TACOMA, Wash. - On Thursday, a jury in federal court unanimously decided that a Tacoma police officer used excessive force while confronting a 15-year-old girl in May of 2014.
The City of Tacoma will now have to pay the victim and her family $550,000.
In 2014, Monique Tillman and her brother were biking through the parking lot of the Tacoma Mall when they say Officer Jared Williams tried to stop the siblings from riding away. Williams was off duty and working as a mall security guard.
New video released Thursday shows a bystander’s perspective of the confrontation. It shows Williams pulling the teenager off her bike before putting his arm around her neck. Then, it appears he grabs her hair before pulling her to the ground and using a Taser on her. The video captures the teenager’s scream as her brother watches.
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“I didn’t deserve that. Nobody deserves that,” Tillman said to KIRO 7 in 2016, when the lawsuit was filed.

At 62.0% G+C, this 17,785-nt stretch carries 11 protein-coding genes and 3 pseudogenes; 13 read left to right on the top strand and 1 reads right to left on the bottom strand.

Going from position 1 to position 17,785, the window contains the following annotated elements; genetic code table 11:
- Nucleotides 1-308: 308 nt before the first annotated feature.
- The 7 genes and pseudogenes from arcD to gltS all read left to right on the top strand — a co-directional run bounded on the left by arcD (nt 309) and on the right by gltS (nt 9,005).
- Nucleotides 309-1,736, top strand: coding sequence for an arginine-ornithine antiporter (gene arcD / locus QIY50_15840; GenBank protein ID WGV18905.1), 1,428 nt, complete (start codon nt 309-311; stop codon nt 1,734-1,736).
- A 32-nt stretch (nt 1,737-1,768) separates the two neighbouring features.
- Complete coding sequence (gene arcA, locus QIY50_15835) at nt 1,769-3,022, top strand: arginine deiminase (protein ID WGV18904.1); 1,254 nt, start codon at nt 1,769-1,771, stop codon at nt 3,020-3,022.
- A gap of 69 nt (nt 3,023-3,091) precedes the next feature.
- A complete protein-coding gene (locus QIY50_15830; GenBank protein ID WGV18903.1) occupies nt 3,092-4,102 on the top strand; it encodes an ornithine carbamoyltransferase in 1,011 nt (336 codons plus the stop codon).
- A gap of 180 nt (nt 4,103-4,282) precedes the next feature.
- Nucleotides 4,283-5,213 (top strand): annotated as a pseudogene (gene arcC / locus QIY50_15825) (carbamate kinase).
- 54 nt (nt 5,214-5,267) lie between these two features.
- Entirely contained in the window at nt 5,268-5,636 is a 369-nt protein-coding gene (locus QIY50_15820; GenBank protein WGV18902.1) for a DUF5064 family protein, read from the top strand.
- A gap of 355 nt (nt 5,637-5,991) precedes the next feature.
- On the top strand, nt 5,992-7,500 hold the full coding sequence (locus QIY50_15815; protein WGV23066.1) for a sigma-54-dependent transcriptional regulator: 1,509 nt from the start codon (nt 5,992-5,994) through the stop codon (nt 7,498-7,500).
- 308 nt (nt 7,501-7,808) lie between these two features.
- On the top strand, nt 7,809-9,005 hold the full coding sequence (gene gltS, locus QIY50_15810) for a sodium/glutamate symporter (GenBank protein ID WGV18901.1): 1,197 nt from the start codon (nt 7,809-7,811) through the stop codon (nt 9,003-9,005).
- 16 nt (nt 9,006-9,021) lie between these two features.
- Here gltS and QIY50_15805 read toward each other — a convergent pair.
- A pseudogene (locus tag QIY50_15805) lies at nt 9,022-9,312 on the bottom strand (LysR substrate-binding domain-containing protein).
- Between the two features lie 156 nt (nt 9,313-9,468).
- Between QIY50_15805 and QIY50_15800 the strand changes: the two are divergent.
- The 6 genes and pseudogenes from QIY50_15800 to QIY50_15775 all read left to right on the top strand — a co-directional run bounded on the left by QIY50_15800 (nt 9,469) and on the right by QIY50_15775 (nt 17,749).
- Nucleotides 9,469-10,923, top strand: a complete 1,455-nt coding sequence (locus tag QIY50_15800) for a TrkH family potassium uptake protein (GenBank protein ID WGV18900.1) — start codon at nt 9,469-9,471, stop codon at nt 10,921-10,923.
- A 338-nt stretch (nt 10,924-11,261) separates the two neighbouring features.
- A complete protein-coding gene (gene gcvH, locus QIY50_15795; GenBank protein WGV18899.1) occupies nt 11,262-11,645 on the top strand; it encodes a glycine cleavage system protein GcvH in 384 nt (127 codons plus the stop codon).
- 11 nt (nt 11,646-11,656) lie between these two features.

In court, Tacoma police said Williams heard the siblings harass people driving by and attempted to stop them as they were riding through a parking lot. Tillman’s attorneys admit the teenager did not want to stop.
“She was not polite,” says attorney Rick Friedman. “She was swearing at the officer because she felt she was being harassed.”
Friedman says it does not excuse the officer’s behavior, especially since surveillance videos show she and her brother were trying to ride away. During the six-day trial, attorneys say Tacoma police agreed with the officer’s actions.
“Their position was that he did nothing wrong,” Friedman said. “The officer could have used even more force, he could have hit her with a baton and he could have punched her in the face.”
A jury concluded this was an example of excessive force and false imprisonment. Attorneys fear it points to a bigger problem.
“I tend to blame the lack of training more than the officer himself,” Friedman said. “It was a sad case all around. It was something that was so avoidable.”
Tacoma police did not have a response to the verdict. It’s unclear whether they will make changes to training as a result of the lawsuit. A spokesperson told KIRO 7 Williams is still a member of the police force.
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